The pair slipped in and out of this toxic work relationship in break-ups and make-ups all too familiar in the entertainment landscape. Each time a bigger hurt was handed out, Maura would come crawling back.
“We only ever fight over money,” the Boss would coo. But money was not the real driver. A screenwriter friend of Maura’s analyzed, “You like to be humiliated.” This was a backhanded compliment because it suggested that Maura didn’t deserve to write a hit TV show or come up with such challenging inner-dog dialogue so easily. In truth Maura sometimes had writer’s block so bad she couldn’t even create a text.
Tragically, Maura could only write under duress, like the pain from a shouting match where the personal insults would obscure the here and now reality of a life that Maura needed to escape so badly. Moments lIke mIssing family holidays, not picking up stuffed animals off the floor, having someone else put that dollop of sour cream on mac’n’cheese… and wishing the separation hadn’t gone so awry.
Sure, this same soul-smashing Boss would bolster Maura’s belief with the assurance that “Your children will come back when they grow up a bit, don’t worry.” This was accompanied by more intense demands for Maura to write under the gun. That pressure served to unite them.
The Boss exploited Maura’s guilt that she wasn’t an A-List writer or had sold her many spec screenplays by claiming this “stepping stone” would get her somewhere, even though it was the employer alone who marched on. It should be said that neither the show’s pilot nor any of its episodes were ever picked up. It hadn’t helped when Please Don’t Talk To My Dog was ordered to change its title officially to Picasso Poodle when the TV show was sued by a UK competitor. Maura ghost- wrote the Boss’s statement to the court but her side lost. It fell to a contract writer friend to spell it out: “Their dog so ate your dog.” While the Boss had shaken with a fury that made plants wilt, Maura ate the grief with ketchup. Eventually she consumed her weight in In-n-Out lunches. “Your ass Is fat” was the boss’es new normal greeting for Maura. Followed by an apologetic, “At least you don’t have fat ankles.”
Fifteen later, perspective was not Maura’s friend. Even a little money for writing was better than looking inward, or shelving volumes of story ideas. Plus she’d taken other jobs. Along with countless emails she’d written for the Boss over the years, it was not uncommon for Maura to ghostwrite all manner of missives so the Boss could sound coherent and sign her name to the work. “Even the President has a speechwriter,” was the rationale. Whether it was a long con or a short burst of misuse, Maura saw her writing appear under someone else’s name. While it hurt initially, the slow bleed stretched out the pain.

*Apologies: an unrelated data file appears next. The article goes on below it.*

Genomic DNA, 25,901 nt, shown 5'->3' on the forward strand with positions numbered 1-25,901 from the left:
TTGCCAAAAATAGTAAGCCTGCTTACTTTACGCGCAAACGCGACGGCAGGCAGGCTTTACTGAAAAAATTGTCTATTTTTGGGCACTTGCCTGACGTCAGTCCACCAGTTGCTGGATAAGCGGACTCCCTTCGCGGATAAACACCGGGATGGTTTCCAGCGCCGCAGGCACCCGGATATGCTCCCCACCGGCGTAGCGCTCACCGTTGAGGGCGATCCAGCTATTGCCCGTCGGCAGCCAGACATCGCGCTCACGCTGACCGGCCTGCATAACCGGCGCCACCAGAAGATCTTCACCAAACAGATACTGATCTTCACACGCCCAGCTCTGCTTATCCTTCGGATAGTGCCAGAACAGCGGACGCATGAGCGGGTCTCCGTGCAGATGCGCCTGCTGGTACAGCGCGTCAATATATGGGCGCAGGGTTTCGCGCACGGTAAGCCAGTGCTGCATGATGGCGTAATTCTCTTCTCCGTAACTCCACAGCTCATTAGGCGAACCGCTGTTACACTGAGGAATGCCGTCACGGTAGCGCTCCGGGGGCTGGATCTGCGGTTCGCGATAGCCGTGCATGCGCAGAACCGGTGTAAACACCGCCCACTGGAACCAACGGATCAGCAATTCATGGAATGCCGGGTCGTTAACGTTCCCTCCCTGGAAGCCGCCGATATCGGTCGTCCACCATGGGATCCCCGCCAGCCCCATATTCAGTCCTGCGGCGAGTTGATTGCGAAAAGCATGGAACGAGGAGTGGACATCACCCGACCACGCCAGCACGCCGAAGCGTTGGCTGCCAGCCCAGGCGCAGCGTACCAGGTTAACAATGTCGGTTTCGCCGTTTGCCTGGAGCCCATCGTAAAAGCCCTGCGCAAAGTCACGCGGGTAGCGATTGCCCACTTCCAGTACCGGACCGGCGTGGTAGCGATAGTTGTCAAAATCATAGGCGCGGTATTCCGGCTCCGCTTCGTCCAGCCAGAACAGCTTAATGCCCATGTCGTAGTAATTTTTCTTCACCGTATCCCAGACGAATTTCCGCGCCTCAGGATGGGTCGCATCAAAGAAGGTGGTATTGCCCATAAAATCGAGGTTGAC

And when the day came, that triumphant day, when one of her children came to work with her? The Boss kicked the kid out of the production office. Made Maura leave the beloved innocent, now a teenager, for five hours at the local Coffee Bean & Tea Leaf. “She doesn’t want there to be any witnesses,” the son observed, “to see how she treats you.”
So it had all been a lie: that the Boss was on her side, rooting for her to return to the grid of her own family again.
Yet for a couple more years, Maura stayed on as if that hadn’t happened. There was no way to explain why she never voiced the ongoing organ-ripping humiliation or sorrow. Nor had she ever warned others. Perhaps out of hope that somebody new could avoid being the shit magnet, a seasonal position which this Boss always filled.
Had there been good times? It made Maura sick to think of the false intimacy, and how she never said a word in protest, even when the Boss hit her on the head with a computer mouse during an argument about Milk Bones. While it had been a glancing blow, it was more of the same undermining of any shred of human dignity in the workplace. At least the show’s star Poodle had The Humane Society and PETA to help enforce animals rights on the set.
Over the years, Maura’s literal world view had been warped by the experience of never having enough while the Boss went on trips to Bora Bora, built a pool, bought a Martha’s Vineyard summer home. Without a fair wage, benefits, or even respect, Maura soldiered on while the Boss spent big dollars to laser her face to the point of seared tuna. And through it all Maura found it easier to write scenes rather than live through actual events. If she did have a dream, instead of Julian Blumberg, she would be Kit now, the wry screenwriter in What Makes Sammy Run?, the one woman Schulberg animated with a little knowledge insofar as the Hollywood world turned.